SINGAPORE (Reuters) - Most of BOC Aviation's (BOCA) 2588.HK airline clients have resumed rental payments, a sign of cautious optimism, after deferring payments when the pandemic struck this year, the Asian lessor's top executive told Reuters in an interview.
BOCA has completed repayment negotiations with the bulk of its customers, and airlines in markets such as China and the United States are recovering well after the industry was brought to a near stand-still by COVID-19, CEO Robert Martin said on Thursday.
“Already, we’ve been repaid a lot of the deferrrals that were put in place,” he said after BOCA reported flat first-half net profit at $323 million, while total revenue and other income rose 11%.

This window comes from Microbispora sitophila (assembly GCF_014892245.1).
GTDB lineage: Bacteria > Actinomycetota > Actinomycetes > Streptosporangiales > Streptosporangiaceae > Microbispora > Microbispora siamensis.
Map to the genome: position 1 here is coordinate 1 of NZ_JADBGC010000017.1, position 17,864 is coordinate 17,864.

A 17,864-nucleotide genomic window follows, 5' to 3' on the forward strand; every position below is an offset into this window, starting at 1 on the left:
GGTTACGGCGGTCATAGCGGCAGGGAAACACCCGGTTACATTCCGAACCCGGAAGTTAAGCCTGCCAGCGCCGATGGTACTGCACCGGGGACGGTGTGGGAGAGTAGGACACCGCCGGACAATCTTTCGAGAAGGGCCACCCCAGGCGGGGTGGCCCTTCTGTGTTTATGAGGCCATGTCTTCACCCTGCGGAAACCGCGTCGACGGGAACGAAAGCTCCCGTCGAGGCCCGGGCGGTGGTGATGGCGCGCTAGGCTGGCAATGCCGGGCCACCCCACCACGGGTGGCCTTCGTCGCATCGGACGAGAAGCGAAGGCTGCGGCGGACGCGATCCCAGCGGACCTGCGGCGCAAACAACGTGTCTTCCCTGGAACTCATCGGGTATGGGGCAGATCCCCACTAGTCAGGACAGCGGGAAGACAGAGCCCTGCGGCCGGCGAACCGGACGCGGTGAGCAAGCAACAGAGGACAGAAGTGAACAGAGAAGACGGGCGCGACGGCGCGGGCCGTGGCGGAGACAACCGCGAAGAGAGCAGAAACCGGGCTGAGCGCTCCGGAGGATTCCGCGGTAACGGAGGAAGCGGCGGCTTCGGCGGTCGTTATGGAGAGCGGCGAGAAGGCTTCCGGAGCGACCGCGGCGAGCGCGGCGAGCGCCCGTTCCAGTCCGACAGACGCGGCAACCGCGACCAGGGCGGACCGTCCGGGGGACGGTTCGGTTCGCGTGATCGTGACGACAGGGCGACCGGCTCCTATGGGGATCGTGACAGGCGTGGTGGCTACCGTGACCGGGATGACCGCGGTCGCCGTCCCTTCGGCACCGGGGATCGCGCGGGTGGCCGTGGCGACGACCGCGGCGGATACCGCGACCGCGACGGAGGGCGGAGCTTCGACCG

“Experienced airlines clearly moved very quickly to react to the situation. The guys at the other end of the spectrum tended to be the entrepreneur-led airlines with big orders in emerging markets, and some of those have still got to come to the table,” said Martin, an industry veteran of over 30 years.
Singapore-headquartered BOCA is one of the world’s biggest lessors, with a fleet of 571 planes, including those on order. This year, it struck big deals with airlines to buy and lease back aircraft.
Airlines have deferred payments to lessors, which have shored up funding and delayed taking deliveries from Airbus AIR.PA and Boeing BA.N, after expanding furiously in an industry boom over the past few decades.
BOCA took a $12 million asset impairment on five Boeing aircraft already delivered and repossessed three other planes.
“Things generally are getting better. I judge that from our internal cashflows but there are specific situations that will need to be worked out in the second half,” he said, adding that BOCA had no unplaced new aircraft until 2023.
Reporting by Anshuman Daga. Editing by Gerry Doyle
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